An even subtler example that underscores the Regulative Principle of Worship occurs when the Israelites make the Golden Calf in Exodus 32. It is important to see that the Israelites do not believe that they are making a different god by the image they create. Rather, they are explicit that they are worshiping “your gods [אֱלֹהֶ֙יךָ֙; ’elōheykā; alt. translation: ‘your God’] who brought you up out of the land of Egypt” (Ex. 32:4). Then, to make the point explicit, Aaron declares to the people, “Tomorrow shall be a feast to the LORD [YHWH]” (Ex. 32:5). The sin of Israel in Exodus 32 was not to worship other gods; rather, their sin was to worship God in a manner that he had forbidden.
In terms of precept, the Bible gives extensive teaching to clarify this point:
- Deuteronomy 5:32  You shall be careful therefore to do as the LORD your God has commanded you. You shall not turn aside to the right hand or to the left. (ESV)
- Deuteronomy 12:32  “Everything that I command you, you shall be careful to do. You shall not add to it or take from it. (ESV)
- Matthew 15:7–9  “You hypocrites! Well did Isaiah prophesy of you, when he said:  ‘This people honors me with their lips, but their heart is far from me;  in vain do they worship me, teaching as doctrines the commandments of men.’” (ESV)
- John 4:23–24  “But the hour is coming, and is now here, when the true worshipers will worship the Father in spirit and truth, for the Father is seeking such people to worship him.  God is spirit, and those who worship him must worship in spirit and truth.” (ESV)
The Westminster Shorter Catechism identifies this as the main point of the Second Commandment:
Q.50 What is required in the second commandment?
A. The second commandment requireth the receiving, observing, and keeping pure and entire, all such religious worship and ordinances as God hath appointed in his word.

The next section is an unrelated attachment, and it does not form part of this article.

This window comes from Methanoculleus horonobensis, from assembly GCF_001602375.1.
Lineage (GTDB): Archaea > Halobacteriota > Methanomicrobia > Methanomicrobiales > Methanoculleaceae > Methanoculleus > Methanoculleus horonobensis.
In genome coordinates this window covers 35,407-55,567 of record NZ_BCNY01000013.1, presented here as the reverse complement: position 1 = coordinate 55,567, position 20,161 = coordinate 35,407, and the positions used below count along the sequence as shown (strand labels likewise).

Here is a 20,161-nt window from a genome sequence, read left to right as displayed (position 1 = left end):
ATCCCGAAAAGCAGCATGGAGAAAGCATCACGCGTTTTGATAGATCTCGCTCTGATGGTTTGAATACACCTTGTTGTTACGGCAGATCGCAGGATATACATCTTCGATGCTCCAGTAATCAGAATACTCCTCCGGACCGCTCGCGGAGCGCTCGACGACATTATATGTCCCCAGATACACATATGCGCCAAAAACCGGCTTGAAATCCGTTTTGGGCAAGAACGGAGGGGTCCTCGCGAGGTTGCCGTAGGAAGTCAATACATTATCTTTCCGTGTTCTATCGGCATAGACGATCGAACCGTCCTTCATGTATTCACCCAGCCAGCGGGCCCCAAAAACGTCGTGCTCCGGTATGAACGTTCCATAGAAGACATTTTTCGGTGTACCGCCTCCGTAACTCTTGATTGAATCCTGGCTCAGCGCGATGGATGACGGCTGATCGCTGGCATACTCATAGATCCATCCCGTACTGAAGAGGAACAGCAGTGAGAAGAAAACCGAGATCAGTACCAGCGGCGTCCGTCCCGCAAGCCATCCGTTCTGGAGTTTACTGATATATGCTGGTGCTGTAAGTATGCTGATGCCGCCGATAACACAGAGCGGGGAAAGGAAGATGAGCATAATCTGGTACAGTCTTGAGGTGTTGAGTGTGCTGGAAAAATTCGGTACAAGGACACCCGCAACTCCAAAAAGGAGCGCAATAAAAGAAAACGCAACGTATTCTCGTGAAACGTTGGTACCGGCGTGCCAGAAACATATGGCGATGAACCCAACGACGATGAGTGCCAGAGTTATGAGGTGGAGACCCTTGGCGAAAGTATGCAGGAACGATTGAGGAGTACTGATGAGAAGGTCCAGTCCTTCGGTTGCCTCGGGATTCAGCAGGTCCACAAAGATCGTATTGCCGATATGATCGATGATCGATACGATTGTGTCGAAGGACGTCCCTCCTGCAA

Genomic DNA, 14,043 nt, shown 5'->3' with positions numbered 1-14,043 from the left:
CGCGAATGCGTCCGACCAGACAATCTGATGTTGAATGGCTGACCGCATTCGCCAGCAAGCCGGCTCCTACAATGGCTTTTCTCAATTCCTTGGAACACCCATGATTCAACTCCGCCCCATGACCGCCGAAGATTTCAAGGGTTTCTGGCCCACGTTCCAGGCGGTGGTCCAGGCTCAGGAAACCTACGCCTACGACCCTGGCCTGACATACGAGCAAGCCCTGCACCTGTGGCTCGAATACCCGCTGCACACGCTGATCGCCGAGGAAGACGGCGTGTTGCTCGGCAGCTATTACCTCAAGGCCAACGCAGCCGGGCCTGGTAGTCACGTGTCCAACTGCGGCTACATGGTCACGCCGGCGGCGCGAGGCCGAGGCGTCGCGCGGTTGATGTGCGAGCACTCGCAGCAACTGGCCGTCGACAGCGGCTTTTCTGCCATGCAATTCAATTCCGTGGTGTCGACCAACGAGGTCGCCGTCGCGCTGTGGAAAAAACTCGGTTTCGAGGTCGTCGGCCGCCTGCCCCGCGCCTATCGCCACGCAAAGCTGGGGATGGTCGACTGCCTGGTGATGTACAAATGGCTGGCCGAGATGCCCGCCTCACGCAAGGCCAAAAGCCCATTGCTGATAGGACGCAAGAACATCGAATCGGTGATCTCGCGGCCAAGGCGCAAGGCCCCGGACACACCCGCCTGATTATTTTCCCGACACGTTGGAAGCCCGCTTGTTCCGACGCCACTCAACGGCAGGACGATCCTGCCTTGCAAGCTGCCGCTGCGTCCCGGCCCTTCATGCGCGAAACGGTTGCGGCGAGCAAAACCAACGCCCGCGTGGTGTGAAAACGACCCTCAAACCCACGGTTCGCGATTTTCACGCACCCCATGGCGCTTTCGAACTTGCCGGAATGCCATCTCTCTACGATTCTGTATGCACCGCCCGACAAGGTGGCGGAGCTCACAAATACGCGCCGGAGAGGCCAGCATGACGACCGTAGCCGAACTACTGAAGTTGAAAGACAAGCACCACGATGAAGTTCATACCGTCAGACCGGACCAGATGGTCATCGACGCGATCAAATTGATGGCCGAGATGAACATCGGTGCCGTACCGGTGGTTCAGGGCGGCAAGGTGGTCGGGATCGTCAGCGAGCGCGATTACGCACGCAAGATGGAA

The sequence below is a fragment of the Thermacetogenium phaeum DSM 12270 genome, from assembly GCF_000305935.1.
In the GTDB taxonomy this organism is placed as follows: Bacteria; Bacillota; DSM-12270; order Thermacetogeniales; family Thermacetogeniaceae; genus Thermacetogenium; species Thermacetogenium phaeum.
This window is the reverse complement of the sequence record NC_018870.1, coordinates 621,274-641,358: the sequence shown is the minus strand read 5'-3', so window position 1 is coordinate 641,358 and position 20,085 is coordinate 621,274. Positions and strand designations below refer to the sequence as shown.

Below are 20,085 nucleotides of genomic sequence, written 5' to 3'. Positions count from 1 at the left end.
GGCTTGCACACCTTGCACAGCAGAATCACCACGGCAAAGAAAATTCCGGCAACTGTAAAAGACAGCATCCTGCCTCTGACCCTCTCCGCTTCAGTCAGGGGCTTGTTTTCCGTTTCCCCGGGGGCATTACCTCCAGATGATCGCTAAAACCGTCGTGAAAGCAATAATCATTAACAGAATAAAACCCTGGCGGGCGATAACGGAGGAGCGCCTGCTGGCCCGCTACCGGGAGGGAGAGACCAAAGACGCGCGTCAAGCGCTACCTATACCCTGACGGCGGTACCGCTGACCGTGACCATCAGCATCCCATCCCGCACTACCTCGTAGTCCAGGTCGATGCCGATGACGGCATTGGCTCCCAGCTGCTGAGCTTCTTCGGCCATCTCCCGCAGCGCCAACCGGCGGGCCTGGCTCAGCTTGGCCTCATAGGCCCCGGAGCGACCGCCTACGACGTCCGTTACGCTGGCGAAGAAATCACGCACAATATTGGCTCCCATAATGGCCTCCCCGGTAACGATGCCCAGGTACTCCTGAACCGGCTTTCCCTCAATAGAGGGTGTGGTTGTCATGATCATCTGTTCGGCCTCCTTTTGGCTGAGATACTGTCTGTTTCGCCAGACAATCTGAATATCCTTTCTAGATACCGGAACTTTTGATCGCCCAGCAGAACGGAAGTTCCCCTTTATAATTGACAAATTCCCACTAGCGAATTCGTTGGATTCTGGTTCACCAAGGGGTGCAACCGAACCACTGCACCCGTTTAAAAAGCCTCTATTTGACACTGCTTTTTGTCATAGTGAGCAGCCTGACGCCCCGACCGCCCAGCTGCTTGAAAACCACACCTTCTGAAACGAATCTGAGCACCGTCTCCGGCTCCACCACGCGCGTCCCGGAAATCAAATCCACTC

Q. 51 What is forbidden in the second commandment?
A. The second commandment forbiddeth the worshiping of God by images, or any other way not appointed in his word.
Thus, we see the Regulative Principle Westminster Confession of Faith, then, summarizes the Regulative Principle of Worship:
The light of nature showeth that there is a God, who hath lordship and sovereignty over all, is good, and doth good unto all, and is therefore to be feared, loved, praised, called upon, trusted in, and served, with all the heart, and with all the soul, and with all the might. But the acceptable way of worshiping the true God is instituted by himself, and so limited by his own revealed will, that he may not be worshiped according to the imaginations and devices of men, or the suggestions of Satan, under any visible representation, or any other way not prescribed in the Holy Scripture. (WCF 21.1)
Notice that our Confession acknowledges that natural revelation (the “light of nature”) does reveal some truths about our worship of God—namely, that there is a God, and that we owe him our worship. Nevertheless, when we start to ask how we should worship God, our worship is rightly limited by the practices of worshiping that he himself has laid out for us in the Scriptures.
The Regulative Principle of Worship, then, is clear from Scripture both in precept and example, and Presbyterians are right to confess this principle as biblical. Still, we need to clarify our terms a bit more tightly so that we understand precisely what we mean by this. Particularly, we need to distinguish between elements, circumstances, and forms of worship. Then, we will discuss why Presbyterians have typically prepared a Directory for Worship.
Elements of Worship
Presbyterians define the elements of worship as what we offer to God as our worship. While we may, during a corporate worship service, make use of microphones and sound systems, bulletins, pews, and even things as basic as clothing, we do not say that these are the elements of worship. Instead, the elements of worship are limited to ways prescribed in the Holy Scripture.